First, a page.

The double Yellow-headed amazon Parrot is an active bird and needs plenty of toys, and a hanging perch would be great. A moveable perch that can follow you around the house is almost a requirement. It likes to play, will make its own music and dance, and is quite an acrobat. They entertain themselves quite well and you will enjoy it.
Sexing – Sexual Differences
Double Yellow Headed Amazons are not sexually dimorphic, females look like males. If gender identification is important (for example for breeding birds) DNA / Feather or surgical sexing is recommended.
These Amazons are commonly bred in captivity. They must be mature, 4 – 5 years of age. The sexes must be confirmed and the pair must be harmonious, bonded with each other. They will need a nest box that is 31″-39″ (80-100 cm) high with an inside diameter of 12″-14″ (30-35 cm) and an opening of 4″-5″ (10-12 cm). Provide some soft bedding material inside on the bottom of the box.
At the onset of warm weather (April to early May) courtship will begin. The hen will then lay two to five eggs which incubate for about 28 days. The young will leave the nest at 8-9 weeks old. As with many parrots, the male will eat for both himself and the female while she incubates the eggs and feeds the young. The male regurgitates the food for the female to eat. He gets a lot less picky about what he eats at these times.
Potential Problems of Yellow-headed Amazon
In the wild, double Yellow-headed Amazon will call out to each other first thing in the morning and then again as the sun is setting. So early in the morning your Double Yellow Headed Amazon will be calling for you and he will warn you when the sun sets that it’s bed time. These two periods of the day, which usually last about 10 minutes, can be a little noisy with an Amazon. These parrots when well cared for will seldom become ill. Though it is often difficult to determine illness, some visible signs of illness to be aware of are:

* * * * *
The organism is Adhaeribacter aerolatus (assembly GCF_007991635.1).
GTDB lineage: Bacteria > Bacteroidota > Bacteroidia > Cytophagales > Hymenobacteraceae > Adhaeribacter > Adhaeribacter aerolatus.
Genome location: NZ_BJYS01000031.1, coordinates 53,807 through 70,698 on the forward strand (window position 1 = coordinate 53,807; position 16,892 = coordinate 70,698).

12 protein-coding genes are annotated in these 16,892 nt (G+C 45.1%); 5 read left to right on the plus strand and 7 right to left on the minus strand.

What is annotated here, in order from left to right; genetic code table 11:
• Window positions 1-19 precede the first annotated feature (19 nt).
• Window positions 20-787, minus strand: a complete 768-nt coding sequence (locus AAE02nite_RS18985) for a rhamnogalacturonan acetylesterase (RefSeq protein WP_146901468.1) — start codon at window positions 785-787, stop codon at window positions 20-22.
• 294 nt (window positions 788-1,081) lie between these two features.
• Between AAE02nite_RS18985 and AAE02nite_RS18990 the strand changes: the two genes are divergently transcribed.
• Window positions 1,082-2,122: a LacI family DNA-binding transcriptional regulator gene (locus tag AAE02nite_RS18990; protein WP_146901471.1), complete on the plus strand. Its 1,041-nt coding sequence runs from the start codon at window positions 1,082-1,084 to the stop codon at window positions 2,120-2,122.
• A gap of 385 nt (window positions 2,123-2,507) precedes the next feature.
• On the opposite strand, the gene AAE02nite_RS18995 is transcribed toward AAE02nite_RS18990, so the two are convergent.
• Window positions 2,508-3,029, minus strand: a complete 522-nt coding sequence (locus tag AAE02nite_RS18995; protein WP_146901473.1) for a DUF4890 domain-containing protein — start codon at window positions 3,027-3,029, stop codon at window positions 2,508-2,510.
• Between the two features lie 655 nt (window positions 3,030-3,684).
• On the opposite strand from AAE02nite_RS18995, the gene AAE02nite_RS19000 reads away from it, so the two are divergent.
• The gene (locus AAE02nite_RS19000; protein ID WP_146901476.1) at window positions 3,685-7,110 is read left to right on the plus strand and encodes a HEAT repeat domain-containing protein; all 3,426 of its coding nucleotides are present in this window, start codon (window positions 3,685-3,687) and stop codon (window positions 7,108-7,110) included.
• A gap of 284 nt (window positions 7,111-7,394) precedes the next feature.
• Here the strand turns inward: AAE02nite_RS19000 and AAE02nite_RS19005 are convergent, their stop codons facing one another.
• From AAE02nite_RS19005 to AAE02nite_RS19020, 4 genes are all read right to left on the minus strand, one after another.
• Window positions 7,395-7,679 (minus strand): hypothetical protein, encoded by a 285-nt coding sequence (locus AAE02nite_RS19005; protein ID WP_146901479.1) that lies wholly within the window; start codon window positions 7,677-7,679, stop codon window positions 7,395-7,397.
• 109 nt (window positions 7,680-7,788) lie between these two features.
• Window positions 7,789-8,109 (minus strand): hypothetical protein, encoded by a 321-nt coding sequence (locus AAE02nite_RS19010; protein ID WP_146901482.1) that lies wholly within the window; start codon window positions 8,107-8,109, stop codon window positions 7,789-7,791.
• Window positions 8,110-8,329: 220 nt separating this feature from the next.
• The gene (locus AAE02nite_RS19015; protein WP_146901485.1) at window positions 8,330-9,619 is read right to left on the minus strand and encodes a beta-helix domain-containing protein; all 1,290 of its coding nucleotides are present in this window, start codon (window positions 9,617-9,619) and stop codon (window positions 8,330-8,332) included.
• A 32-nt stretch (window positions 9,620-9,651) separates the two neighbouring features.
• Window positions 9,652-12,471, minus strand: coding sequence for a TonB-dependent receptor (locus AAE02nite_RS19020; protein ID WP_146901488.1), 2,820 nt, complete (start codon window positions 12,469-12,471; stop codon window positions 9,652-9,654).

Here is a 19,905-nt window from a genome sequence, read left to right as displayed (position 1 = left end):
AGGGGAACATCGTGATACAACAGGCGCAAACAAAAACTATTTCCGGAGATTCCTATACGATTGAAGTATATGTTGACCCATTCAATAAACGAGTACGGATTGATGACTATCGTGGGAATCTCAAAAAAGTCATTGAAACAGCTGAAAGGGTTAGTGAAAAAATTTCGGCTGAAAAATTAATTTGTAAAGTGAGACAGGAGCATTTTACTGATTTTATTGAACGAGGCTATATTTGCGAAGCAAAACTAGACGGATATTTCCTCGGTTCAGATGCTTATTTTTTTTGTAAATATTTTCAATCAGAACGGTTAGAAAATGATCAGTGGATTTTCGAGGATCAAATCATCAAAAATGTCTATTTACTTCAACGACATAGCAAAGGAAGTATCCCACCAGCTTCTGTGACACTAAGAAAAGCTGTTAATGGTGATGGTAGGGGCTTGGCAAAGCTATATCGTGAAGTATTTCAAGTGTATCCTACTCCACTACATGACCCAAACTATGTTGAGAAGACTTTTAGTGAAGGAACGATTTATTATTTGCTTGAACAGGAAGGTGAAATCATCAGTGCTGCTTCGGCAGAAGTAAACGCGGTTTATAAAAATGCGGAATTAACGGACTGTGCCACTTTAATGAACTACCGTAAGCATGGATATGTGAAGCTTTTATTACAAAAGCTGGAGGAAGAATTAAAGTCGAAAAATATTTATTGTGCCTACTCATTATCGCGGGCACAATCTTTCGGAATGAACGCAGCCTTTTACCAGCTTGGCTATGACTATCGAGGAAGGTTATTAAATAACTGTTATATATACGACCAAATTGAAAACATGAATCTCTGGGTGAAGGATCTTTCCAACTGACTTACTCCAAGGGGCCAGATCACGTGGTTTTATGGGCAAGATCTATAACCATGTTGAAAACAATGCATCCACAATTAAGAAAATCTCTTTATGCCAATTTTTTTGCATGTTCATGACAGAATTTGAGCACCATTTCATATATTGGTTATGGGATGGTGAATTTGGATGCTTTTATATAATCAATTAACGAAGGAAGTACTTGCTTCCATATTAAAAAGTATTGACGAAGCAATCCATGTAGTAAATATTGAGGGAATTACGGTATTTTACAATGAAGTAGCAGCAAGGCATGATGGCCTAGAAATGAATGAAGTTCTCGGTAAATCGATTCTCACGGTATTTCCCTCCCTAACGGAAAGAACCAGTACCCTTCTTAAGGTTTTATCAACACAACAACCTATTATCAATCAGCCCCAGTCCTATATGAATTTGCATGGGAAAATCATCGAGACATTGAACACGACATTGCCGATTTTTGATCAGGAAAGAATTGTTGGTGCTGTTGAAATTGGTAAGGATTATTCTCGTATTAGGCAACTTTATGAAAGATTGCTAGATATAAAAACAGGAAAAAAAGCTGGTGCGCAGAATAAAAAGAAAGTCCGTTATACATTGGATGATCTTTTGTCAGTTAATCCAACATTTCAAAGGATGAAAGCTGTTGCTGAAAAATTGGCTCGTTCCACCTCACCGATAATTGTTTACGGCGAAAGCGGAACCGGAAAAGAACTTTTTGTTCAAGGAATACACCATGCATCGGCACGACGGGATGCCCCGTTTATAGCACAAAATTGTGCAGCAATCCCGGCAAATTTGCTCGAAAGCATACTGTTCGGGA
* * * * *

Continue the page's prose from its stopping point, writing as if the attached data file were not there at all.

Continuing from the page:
- ruffled plumage
- drooping wings
- sagging body
- extreme mood changes
- having no appetite
- bulges in feathering
- partially closed or watery eyes
- swelling of the eyelids
- difficulty breathing
- excessive saliva
- dirty vent
- any change in the feces not apparently diet related.
Some of the more common illnesses are:
- Psittacosis (chlamydiosis or parrot fever)
- bacterial, viral, or fungal infections
- feather picking (results of boredom, poor diet, sexual frustration, lack of bathing)
- chewing flight and tail feathers by juveniles
- beak malformations in chicks
- kidney disease (gout)
- heavy metal poisoning
- lipomas in older birds.